Making sure the dependencies of a large project work well together is not an easy task. In this article I try to describe a process that might work for you as well.


Keep the list of immediate dependencies in requirements.txt without declaring version numbers.

Keep the output of pip freeze with the specific version numbers in constraints.txt.

Getting started

Create two empty files: requirements.txt and constraints.txt and add both of them to version control.

Converting from old requirements.txt with constraints

If you already have a requirements.txt file that has all kinds of constraints in it, then you can do the following:

  • Make sure it is checked into version control.
  • Install everything using the requirements.txt.
  • Run your tests.
  • Run pip freeze > constraints.txt
  • Add the new file to version control.
  • Remove the constraints from the requirements.txt file.

Adding new packages

As we need new python packages add their names to the requirements.txt file without any restriction and run

pip install -r requirements.txt -c constraints.txt

Verify that the new package works as needed. (Run your own tests). Then run

pip freeze > constraints.txt

Then commit both requirements.txt and constraints.txt to your version control system.

Fresh installations

Later, any time you want to install packages to a fresh installation use

pip install -r requirements.txt -c constraints.txt

Require specific version of a package?

If your application requires a specific version of a package add that information to the requirements.txt file.


What if we cannot install?

Because the required new package and the constraints file require different versions of something?

You can try to adjust the version of the problematic packages listed in the constrains.txt file and see if any of them satisfies all the requirements and then run your tests and make sure your code still work after changing the constraint and reinstalling all the dependencies.

Upgrade a package

If later you need to upgrade one of your immediate dependencies because you need some feature that only in a newer version exist then add this information as a minimum requirement to the requirements.txt file: package>=SOME_VERSION

Removing required packages

We can simply remove the package from the requirements.txt file. The fact that it and its dependencies are listed in the constraints.txt file does not matter. They won't be installed. The only problem is that now we might have some lines in the constraints.txt file that are not relevant any more and that might impact a later installation. If you do the regular maintenance as described below then this will be cleaned up the next time you do it.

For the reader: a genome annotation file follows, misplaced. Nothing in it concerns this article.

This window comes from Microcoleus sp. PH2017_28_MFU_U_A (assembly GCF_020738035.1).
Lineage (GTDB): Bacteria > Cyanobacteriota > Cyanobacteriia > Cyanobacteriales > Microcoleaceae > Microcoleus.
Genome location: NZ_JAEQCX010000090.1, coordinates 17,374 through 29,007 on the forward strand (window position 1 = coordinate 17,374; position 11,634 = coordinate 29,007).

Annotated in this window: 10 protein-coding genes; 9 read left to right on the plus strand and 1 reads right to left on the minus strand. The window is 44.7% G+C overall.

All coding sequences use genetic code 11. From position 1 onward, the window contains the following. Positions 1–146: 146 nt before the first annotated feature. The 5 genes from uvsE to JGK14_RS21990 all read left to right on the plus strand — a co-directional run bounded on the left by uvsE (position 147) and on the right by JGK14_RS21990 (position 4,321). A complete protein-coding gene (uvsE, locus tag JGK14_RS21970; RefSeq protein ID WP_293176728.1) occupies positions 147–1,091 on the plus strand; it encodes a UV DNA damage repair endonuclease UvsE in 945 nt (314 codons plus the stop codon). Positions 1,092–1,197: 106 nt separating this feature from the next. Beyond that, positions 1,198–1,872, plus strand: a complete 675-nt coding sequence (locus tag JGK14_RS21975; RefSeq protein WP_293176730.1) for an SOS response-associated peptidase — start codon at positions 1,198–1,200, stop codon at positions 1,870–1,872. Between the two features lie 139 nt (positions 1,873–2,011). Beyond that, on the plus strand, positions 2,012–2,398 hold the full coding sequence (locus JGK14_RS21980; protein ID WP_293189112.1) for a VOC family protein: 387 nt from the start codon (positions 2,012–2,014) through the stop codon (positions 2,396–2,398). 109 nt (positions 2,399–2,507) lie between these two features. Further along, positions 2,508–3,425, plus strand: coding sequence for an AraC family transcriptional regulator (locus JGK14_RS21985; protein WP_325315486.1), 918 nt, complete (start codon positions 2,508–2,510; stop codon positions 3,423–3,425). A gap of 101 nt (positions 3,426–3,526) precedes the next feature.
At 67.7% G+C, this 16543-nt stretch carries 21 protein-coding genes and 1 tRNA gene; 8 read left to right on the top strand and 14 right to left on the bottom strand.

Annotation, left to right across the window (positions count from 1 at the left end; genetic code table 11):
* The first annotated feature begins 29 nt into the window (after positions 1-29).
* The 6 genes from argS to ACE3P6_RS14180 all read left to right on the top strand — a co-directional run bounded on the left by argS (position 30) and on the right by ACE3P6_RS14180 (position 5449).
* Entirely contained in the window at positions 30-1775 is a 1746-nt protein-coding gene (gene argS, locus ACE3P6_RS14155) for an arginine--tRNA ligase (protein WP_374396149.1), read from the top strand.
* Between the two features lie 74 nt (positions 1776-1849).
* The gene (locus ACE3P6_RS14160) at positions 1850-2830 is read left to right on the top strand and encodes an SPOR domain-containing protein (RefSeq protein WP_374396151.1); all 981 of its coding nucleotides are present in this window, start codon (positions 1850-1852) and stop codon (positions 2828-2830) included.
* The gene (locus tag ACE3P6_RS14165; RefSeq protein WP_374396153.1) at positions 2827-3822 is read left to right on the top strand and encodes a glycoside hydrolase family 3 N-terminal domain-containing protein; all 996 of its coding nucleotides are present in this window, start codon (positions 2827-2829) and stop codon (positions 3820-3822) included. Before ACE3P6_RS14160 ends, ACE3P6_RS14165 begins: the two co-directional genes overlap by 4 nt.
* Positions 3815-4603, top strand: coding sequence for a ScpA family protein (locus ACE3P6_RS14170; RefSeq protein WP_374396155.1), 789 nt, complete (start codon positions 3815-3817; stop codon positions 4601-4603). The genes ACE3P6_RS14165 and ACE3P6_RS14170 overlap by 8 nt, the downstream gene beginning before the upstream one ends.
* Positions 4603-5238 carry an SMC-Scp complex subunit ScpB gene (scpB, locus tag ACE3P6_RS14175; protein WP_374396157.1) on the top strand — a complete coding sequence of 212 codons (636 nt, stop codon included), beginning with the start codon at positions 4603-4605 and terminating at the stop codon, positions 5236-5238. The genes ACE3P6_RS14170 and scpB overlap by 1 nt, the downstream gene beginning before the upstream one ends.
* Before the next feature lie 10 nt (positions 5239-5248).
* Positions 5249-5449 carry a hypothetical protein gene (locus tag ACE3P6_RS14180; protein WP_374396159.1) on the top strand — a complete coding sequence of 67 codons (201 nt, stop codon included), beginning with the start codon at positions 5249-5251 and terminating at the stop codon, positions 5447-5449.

Regular maintenance

You can get by with the same versions of your dependency for a long time, but eventually you'll reach a point when you need a newer version of one of your dependencies. For example because it has a new feature that you need, or because there is a bug-fix in it, or maybe even a security fix.

However every upgrade has the risk of breaking something in your application. So many people try to avoid it. They even use the expression: "If it isn't broken don't fix it.". To which I usually amend: "When something breaks then panic!".

We know that upgrading a package that is several years old to its current version carries a lot more risk than doing regular upgrades. Checking regularly if you can upgrade also has the advantage that if there some breaking change you can report it to the package maintainers soon after it happens. That report might help them revert the change that breaks your code if possible.

You can do all the upgrades all at once, or you can cherry-pick.

For the former run:

pip install --upgrade -r requirements.txt

That will try to upgrade all of your dependencies to the latest.

This might introduce many issues if you have not done it for a long time, but usually should be quite smooth.

Then of course you need to run all your tests to verify that your code still works as it was expected earlier.

If doing all the upgrade at ones is still something you'd like to avoid, you can cherry-pick which packages you upgrade.

You can upgrade a specific package:

pip install --upgrade PACKAGE

You can also remove some or all of the entries from the constraints.txt file and then run: pip install --upgrade -r requirements.txt -c constraints.txt.

The run your tests. You do have a good set of tests, don't you?

In you Continuous Integration (CI) system have a task that would install your dependencies without the constraints.txt file. Just with pip install -r requirements.txt and then run your tests. If this fails check what is the source of the problem and report it or fix it.

Compability with old file formats

This is not strictly related, but I just encountered this problem at a client. A newer version of h5py could not read a file created by an older version. In our regular tests we did not notice this problem as our regular tests never tried to open the old files. They only read in from files that were created in the same test-run with the same version of h5py.

So add examples of every file-format created by your code to your test-data and make sure part of your testing is to read in these files.